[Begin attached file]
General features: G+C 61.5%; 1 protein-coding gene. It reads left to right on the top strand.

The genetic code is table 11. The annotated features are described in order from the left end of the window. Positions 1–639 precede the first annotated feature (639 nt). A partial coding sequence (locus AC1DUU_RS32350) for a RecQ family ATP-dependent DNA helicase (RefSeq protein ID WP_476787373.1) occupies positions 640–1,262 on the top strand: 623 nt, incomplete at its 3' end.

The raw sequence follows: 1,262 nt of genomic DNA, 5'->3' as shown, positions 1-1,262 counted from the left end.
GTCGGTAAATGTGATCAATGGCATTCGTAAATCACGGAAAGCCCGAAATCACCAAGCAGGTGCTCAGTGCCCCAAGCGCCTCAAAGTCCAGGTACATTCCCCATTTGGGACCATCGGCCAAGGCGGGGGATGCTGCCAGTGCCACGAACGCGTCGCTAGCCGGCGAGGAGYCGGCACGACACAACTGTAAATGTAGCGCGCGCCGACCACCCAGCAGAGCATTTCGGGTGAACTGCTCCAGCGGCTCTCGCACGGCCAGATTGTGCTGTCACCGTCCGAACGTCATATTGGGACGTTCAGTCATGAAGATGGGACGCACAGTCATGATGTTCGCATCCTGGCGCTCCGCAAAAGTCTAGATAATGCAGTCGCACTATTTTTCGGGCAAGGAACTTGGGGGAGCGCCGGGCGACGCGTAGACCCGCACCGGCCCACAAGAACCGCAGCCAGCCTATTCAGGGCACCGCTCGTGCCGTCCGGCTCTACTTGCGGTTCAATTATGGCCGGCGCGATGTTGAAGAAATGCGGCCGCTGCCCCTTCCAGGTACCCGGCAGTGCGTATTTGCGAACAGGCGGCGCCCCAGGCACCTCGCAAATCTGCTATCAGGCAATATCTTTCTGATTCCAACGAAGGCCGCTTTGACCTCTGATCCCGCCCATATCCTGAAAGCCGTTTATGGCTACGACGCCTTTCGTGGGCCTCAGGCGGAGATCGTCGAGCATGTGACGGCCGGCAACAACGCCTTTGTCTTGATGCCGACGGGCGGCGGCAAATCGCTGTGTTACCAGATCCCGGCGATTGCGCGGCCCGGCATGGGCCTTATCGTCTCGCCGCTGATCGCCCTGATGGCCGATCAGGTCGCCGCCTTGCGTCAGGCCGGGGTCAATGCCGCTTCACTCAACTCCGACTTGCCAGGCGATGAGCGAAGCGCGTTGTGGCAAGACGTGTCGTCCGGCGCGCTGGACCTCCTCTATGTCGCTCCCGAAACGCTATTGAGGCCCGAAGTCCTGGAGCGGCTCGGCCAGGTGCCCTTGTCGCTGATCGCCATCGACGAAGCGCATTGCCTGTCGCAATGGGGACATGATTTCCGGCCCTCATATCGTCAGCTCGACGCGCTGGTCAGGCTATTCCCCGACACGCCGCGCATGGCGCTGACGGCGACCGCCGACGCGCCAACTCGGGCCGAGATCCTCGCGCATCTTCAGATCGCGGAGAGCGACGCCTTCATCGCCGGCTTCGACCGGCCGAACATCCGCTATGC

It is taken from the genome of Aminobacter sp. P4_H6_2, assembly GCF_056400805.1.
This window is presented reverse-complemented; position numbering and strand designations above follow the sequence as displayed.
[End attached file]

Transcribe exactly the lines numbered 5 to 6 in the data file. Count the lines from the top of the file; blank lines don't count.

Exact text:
It is taken from the genome of Aminobacter sp. P4_H6_2, assembly GCF_056400805.1.
This window is presented reverse-complemented; position numbering and strand designations above follow the sequence as displayed.